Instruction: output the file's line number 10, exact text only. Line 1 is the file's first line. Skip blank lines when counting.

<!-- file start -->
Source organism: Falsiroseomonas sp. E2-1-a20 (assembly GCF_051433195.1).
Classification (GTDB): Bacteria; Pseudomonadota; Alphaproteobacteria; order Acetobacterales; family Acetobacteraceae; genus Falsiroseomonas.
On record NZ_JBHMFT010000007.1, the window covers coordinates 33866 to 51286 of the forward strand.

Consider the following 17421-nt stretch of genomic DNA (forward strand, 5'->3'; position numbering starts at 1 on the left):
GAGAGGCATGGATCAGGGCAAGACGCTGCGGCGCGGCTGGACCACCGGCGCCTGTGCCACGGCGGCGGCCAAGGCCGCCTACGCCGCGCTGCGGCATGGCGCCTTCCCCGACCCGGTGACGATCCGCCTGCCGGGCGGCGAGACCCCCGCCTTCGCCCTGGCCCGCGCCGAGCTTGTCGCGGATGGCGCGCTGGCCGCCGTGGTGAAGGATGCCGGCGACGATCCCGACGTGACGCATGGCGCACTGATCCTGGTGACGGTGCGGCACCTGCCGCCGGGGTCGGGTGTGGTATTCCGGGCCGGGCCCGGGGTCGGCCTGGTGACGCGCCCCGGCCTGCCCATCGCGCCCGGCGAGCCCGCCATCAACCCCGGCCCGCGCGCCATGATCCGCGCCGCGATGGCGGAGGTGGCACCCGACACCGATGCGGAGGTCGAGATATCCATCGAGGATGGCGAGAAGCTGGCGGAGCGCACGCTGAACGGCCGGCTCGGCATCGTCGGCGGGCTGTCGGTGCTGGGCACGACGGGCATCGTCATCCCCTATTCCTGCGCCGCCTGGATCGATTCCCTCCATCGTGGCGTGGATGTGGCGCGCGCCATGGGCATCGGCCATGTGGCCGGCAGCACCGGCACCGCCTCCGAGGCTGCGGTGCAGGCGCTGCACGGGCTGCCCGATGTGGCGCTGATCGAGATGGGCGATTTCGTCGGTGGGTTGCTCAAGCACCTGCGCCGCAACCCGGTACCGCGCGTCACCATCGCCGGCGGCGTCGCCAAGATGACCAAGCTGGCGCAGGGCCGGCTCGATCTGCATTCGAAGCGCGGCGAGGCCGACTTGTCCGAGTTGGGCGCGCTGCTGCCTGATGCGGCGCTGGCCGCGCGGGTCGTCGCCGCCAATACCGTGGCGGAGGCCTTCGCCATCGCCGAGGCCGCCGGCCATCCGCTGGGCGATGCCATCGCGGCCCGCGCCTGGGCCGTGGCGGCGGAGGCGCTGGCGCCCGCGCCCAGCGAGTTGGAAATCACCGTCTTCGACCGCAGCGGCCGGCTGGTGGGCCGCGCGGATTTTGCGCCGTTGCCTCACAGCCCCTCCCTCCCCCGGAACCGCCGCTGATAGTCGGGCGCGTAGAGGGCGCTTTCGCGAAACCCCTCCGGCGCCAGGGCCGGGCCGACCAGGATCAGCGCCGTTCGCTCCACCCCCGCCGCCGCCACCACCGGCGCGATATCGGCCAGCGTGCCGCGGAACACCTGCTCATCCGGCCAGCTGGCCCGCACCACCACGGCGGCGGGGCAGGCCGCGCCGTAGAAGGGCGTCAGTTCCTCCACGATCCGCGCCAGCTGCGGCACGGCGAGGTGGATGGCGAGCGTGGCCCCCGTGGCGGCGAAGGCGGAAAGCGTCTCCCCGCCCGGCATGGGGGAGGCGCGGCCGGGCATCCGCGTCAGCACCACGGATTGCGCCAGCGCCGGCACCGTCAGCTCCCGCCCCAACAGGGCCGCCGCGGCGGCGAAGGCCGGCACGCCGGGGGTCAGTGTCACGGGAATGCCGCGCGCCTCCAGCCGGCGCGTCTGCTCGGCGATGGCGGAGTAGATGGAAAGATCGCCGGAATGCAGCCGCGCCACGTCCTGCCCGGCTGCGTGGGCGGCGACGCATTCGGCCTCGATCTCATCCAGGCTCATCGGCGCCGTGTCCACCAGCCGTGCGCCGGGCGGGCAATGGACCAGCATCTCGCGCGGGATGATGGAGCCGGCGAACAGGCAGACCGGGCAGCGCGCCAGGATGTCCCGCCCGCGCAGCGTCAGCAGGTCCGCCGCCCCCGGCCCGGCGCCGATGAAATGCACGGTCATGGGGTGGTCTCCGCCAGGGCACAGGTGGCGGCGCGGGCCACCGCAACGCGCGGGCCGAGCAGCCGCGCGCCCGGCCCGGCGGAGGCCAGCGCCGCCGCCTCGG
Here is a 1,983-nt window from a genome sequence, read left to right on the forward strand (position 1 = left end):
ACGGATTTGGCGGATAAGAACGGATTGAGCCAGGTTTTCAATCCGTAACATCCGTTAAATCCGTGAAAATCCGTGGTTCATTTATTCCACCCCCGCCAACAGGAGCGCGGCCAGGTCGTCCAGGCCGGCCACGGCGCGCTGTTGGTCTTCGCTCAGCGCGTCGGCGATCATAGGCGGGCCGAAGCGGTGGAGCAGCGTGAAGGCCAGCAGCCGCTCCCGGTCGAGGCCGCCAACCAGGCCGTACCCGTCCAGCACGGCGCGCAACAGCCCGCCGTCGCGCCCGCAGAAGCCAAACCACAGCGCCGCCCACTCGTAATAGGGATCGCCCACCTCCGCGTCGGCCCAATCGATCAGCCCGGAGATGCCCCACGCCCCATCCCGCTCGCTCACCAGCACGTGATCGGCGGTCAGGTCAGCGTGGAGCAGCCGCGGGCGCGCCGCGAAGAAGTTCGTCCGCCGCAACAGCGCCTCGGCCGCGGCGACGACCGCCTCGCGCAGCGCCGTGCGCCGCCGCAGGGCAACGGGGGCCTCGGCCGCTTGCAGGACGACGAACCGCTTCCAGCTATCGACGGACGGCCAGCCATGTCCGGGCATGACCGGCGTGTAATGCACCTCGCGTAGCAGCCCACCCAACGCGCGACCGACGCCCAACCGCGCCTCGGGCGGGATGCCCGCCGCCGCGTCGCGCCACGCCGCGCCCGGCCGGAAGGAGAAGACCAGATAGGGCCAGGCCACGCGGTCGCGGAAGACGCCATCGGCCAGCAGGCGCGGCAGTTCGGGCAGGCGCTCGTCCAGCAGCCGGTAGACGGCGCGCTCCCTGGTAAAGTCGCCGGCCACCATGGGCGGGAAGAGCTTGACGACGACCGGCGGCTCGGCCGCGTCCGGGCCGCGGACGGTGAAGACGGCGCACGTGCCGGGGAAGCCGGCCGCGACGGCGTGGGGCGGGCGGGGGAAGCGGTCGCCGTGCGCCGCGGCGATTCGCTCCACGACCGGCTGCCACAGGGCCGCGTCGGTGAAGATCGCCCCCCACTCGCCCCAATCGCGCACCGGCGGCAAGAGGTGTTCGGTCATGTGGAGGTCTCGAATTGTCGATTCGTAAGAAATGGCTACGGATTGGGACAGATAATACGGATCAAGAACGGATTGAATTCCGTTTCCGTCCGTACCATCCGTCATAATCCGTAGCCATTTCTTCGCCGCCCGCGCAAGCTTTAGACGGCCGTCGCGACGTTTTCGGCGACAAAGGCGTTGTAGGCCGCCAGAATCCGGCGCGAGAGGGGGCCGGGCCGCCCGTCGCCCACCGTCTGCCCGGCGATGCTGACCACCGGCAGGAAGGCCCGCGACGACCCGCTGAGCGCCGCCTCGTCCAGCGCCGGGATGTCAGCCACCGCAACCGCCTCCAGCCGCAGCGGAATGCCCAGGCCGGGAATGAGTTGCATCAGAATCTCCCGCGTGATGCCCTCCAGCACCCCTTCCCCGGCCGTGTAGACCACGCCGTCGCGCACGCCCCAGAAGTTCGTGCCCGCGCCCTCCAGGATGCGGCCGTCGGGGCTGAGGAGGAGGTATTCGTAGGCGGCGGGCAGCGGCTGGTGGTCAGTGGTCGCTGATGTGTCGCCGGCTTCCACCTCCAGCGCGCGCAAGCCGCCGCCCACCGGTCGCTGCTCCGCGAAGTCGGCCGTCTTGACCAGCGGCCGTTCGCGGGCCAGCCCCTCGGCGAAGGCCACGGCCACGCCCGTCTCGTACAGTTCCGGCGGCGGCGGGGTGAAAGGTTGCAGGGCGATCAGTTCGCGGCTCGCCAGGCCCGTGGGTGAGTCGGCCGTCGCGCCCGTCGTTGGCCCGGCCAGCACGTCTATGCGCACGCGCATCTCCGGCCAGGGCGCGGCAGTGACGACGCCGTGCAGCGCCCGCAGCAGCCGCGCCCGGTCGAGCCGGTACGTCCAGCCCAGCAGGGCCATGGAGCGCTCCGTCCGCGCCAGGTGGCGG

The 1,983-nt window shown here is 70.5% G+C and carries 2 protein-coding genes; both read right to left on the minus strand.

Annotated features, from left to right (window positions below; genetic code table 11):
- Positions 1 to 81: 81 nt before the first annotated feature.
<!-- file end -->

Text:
- Positions 1 to 81: 81 nt before the first annotated feature.